Of course, we are. Fitzgerald once said something along the lines of, Writers write for fame, fortune, and the love of beautiful women. Even excepting the fact that he may not have been talking about female writers (or perhaps he was), if he was anywhere near the truth, isn't that the very definition of arrogance? Self-absorption? Self-aggrandizement? How can a writer be a writer and not be at least somewhat vainglorious, i.e., arrogant? Does anyone in the world actually know what we writers go through to become and remain writers other than other writers? I wonder.
And not only writers, lest we forget. It's as true with artists in every artistic field of endeavor. All committed artists (as opposed to hobbyists or "dabblers") seek to make a name for themselves by revealing their souls and their innate talents to the world. Do plumbers? Electricians? Doctors? Lawyers? Okay, so maybe scratch lawyers here. But non-artists, as a rule, work to provide a living for themselves and their families. And perhaps they derive some internal satisfaction for a job well done. Artists would like to do that, as well. Particularly the providing a living thing. But they seek far more from their talents than most "non-artistic" people. They seek to change the world. But, didn't we learn in Sister Margaret's fourth-grade Catechism class that only God can do that? Or didn't she stop to consider what we super-mortals can do?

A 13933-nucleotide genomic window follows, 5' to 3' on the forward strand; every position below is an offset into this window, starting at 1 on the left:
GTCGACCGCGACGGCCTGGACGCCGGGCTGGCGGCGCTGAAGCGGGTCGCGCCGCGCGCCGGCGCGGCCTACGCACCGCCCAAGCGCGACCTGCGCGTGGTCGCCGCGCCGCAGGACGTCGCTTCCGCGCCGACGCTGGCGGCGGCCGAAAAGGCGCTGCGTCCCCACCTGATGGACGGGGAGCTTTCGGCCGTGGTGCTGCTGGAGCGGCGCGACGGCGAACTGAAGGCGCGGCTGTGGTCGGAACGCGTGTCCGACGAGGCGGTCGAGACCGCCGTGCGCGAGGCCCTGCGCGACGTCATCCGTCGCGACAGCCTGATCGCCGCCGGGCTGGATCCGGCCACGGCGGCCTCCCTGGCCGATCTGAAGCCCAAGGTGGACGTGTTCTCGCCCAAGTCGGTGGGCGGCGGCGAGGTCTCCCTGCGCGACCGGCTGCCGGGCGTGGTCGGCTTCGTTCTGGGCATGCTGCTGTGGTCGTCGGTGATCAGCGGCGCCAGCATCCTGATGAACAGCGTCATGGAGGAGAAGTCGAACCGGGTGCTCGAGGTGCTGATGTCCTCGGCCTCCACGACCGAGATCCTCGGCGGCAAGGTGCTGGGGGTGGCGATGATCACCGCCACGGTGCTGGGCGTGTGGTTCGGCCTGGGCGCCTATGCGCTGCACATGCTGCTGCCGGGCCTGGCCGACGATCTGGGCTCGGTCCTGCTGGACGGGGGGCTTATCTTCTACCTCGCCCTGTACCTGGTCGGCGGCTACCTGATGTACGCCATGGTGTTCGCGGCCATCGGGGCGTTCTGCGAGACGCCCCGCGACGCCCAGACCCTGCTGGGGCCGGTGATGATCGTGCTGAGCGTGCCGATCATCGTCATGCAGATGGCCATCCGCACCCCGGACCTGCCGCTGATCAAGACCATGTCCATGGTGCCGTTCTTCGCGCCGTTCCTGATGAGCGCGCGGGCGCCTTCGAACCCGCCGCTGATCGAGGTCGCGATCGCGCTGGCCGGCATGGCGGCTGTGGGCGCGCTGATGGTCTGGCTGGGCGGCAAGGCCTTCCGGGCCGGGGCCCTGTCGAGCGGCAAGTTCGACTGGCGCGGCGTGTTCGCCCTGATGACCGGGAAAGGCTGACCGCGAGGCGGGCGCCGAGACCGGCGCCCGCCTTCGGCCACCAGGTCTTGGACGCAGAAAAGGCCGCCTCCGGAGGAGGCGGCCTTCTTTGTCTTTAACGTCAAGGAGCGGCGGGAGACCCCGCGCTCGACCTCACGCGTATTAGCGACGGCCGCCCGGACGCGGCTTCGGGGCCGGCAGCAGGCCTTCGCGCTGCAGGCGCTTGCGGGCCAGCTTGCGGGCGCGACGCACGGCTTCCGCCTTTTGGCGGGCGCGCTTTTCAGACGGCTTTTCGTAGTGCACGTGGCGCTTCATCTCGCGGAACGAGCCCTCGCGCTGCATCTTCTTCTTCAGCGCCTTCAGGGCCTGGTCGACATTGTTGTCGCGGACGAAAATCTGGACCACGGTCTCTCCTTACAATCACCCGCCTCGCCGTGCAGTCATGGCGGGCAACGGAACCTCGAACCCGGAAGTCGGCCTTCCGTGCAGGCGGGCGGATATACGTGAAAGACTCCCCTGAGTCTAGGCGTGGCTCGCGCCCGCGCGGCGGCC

Call me jaded. Call me Bohemian. Call me anything you want, but don't call me late for …
Oh, never mind.
I think you get my point.
Without arrogance, who could create for the world stage? Who could perform? Who could expose his or her innermost secrets, subliminal and otherwise? Who would?
That's my take on it. From a musician, painter, sculptor, photographer, poet, videographer, composer, producer, director, actor, and … let's see, now, wasn't there something else?
Oh, yes, a writer!
That being said, a little bit of arrogance goes a long way. It's a bit like comparing the painter van Gogh to Salvidor Dali. One cut off his ear and shot himself in the chest to atone for his lack of artistic success during his lifetime while the other waxed his mustache, went out on the town, drank champagne from women's shoes, and referred to himself in the third person.
Still, both were great painters.
Of course, exceptions to the rule may exist. Some artists may enjoy creating and be satisfied with that mere act of creation without demanding more. But, I suspect there are other words than "artist" that define those people better. Perhaps artisans or maybe even hobbyists. The one may love his artistic form of expression no less than the other, but the drive that motivates an artist to move from "creator" to "creative" must be driven by arrogance. Even if only a little.
Can an artist check that arrogance and balance it with a large dose of humility? Of course. But, there are no guarantees, and that possibility fluctuates from one artistic personality to the next. Herman Melville (I'm guessing here, since I'm not that old) and J. D. Salinger did. James Michener straddled the line. And, Truman Capote and Hunter Thompson leaped across it.
It takes all kinds, I suppose, even within the arrogant killing fields of the indoctrinated literati. The exemplars range from one extreme to the other.
That's how I view it, anyway.
Smoke if you've got 'em.
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D. J. Herda is author of the new eBook series of writing advice, About Writing Right, available at Amazon and at fine booksellers everywhere.